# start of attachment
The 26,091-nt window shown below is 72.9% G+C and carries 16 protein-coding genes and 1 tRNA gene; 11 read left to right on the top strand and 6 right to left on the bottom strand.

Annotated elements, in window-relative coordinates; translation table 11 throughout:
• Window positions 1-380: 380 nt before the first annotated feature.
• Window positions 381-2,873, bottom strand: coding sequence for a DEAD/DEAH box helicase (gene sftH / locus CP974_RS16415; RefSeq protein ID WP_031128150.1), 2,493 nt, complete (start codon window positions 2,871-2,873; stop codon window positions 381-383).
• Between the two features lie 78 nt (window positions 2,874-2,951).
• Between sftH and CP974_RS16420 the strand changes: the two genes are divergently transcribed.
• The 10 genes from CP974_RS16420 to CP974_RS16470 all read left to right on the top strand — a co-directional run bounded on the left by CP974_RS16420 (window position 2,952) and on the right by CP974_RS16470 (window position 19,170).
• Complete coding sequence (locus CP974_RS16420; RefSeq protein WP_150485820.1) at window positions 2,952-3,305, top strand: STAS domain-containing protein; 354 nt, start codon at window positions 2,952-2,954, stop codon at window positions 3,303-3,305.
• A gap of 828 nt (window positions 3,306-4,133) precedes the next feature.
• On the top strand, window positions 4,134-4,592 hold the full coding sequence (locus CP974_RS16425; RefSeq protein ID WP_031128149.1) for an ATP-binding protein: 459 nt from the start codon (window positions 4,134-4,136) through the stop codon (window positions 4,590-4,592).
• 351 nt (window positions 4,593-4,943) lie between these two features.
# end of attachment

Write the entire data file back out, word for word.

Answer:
The 26,091-nt window shown below is 72.9% G+C and carries 16 protein-coding genes and 1 tRNA gene; 11 read left to right on the top strand and 6 right to left on the bottom strand.

Annotated elements, in window-relative coordinates; translation table 11 throughout:
• Window positions 1-380: 380 nt before the first annotated feature.
• Window positions 381-2,873, bottom strand: coding sequence for a DEAD/DEAH box helicase (gene sftH / locus CP974_RS16415; RefSeq protein ID WP_031128150.1), 2,493 nt, complete (start codon window positions 2,871-2,873; stop codon window positions 381-383).
• Between the two features lie 78 nt (window positions 2,874-2,951).
• Between sftH and CP974_RS16420 the strand changes: the two genes are divergently transcribed.
• The 10 genes from CP974_RS16420 to CP974_RS16470 all read left to right on the top strand — a co-directional run bounded on the left by CP974_RS16420 (window position 2,952) and on the right by CP974_RS16470 (window position 19,170).
• Complete coding sequence (locus CP974_RS16420; RefSeq protein WP_150485820.1) at window positions 2,952-3,305, top strand: STAS domain-containing protein; 354 nt, start codon at window positions 2,952-2,954, stop codon at window positions 3,303-3,305.
• A gap of 828 nt (window positions 3,306-4,133) precedes the next feature.
• On the top strand, window positions 4,134-4,592 hold the full coding sequence (locus CP974_RS16425; RefSeq protein ID WP_031128149.1) for an ATP-binding protein: 459 nt from the start codon (window positions 4,134-4,136) through the stop codon (window positions 4,590-4,592).
• 351 nt (window positions 4,593-4,943) lie between these two features.